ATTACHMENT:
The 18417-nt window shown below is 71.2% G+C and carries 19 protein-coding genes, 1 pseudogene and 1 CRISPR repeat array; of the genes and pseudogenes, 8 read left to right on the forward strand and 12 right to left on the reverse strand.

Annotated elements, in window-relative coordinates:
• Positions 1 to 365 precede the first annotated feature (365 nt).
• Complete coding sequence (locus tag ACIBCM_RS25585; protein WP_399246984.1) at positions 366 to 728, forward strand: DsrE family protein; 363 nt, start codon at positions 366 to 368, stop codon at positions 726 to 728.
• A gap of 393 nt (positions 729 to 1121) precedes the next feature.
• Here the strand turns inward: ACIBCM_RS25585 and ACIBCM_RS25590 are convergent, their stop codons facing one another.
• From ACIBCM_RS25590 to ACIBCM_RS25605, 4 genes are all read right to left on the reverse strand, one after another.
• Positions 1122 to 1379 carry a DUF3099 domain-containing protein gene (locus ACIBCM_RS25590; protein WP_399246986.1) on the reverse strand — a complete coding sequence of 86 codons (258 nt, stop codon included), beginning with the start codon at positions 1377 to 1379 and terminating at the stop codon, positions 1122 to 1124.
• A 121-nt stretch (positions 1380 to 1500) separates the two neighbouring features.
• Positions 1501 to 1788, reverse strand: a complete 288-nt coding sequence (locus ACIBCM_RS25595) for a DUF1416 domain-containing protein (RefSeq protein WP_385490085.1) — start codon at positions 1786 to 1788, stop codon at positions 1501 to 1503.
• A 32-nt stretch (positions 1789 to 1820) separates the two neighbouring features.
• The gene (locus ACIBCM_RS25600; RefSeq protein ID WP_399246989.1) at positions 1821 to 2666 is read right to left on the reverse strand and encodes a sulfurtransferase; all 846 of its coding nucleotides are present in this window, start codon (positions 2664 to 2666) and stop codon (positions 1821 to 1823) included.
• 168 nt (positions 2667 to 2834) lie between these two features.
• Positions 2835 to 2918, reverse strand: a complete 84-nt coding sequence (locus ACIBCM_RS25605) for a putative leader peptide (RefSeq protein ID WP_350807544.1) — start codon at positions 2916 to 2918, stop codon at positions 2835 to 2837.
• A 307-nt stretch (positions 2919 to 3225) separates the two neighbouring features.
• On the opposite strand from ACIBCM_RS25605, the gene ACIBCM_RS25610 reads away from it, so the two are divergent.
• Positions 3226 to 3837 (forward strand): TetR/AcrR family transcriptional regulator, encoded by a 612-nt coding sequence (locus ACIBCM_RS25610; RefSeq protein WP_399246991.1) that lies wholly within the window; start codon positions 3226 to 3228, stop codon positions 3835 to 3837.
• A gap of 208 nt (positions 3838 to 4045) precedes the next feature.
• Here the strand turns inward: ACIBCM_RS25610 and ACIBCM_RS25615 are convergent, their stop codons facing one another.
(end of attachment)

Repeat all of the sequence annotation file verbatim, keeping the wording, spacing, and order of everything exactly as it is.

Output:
The 18417-nt window shown below is 71.2% G+C and carries 19 protein-coding genes, 1 pseudogene and 1 CRISPR repeat array; of the genes and pseudogenes, 8 read left to right on the forward strand and 12 right to left on the reverse strand.

Annotated elements, in window-relative coordinates:
• Positions 1 to 365 precede the first annotated feature (365 nt).
• Complete coding sequence (locus tag ACIBCM_RS25585; protein WP_399246984.1) at positions 366 to 728, forward strand: DsrE family protein; 363 nt, start codon at positions 366 to 368, stop codon at positions 726 to 728.
• A gap of 393 nt (positions 729 to 1121) precedes the next feature.
• Here the strand turns inward: ACIBCM_RS25585 and ACIBCM_RS25590 are convergent, their stop codons facing one another.
• From ACIBCM_RS25590 to ACIBCM_RS25605, 4 genes are all read right to left on the reverse strand, one after another.
• Positions 1122 to 1379 carry a DUF3099 domain-containing protein gene (locus ACIBCM_RS25590; protein WP_399246986.1) on the reverse strand — a complete coding sequence of 86 codons (258 nt, stop codon included), beginning with the start codon at positions 1377 to 1379 and terminating at the stop codon, positions 1122 to 1124.
• A 121-nt stretch (positions 1380 to 1500) separates the two neighbouring features.
• Positions 1501 to 1788, reverse strand: a complete 288-nt coding sequence (locus ACIBCM_RS25595) for a DUF1416 domain-containing protein (RefSeq protein WP_385490085.1) — start codon at positions 1786 to 1788, stop codon at positions 1501 to 1503.
• A 32-nt stretch (positions 1789 to 1820) separates the two neighbouring features.
• The gene (locus ACIBCM_RS25600; RefSeq protein ID WP_399246989.1) at positions 1821 to 2666 is read right to left on the reverse strand and encodes a sulfurtransferase; all 846 of its coding nucleotides are present in this window, start codon (positions 2664 to 2666) and stop codon (positions 1821 to 1823) included.
• 168 nt (positions 2667 to 2834) lie between these two features.
• Positions 2835 to 2918, reverse strand: a complete 84-nt coding sequence (locus ACIBCM_RS25605) for a putative leader peptide (RefSeq protein ID WP_350807544.1) — start codon at positions 2916 to 2918, stop codon at positions 2835 to 2837.
• A 307-nt stretch (positions 2919 to 3225) separates the two neighbouring features.
• On the opposite strand from ACIBCM_RS25605, the gene ACIBCM_RS25610 reads away from it, so the two are divergent.
• Positions 3226 to 3837 (forward strand): TetR/AcrR family transcriptional regulator, encoded by a 612-nt coding sequence (locus ACIBCM_RS25610; RefSeq protein WP_399246991.1) that lies wholly within the window; start codon positions 3226 to 3228, stop codon positions 3835 to 3837.
• A gap of 208 nt (positions 3838 to 4045) precedes the next feature.
• Here the strand turns inward: ACIBCM_RS25610 and ACIBCM_RS25615 are convergent, their stop codons facing one another.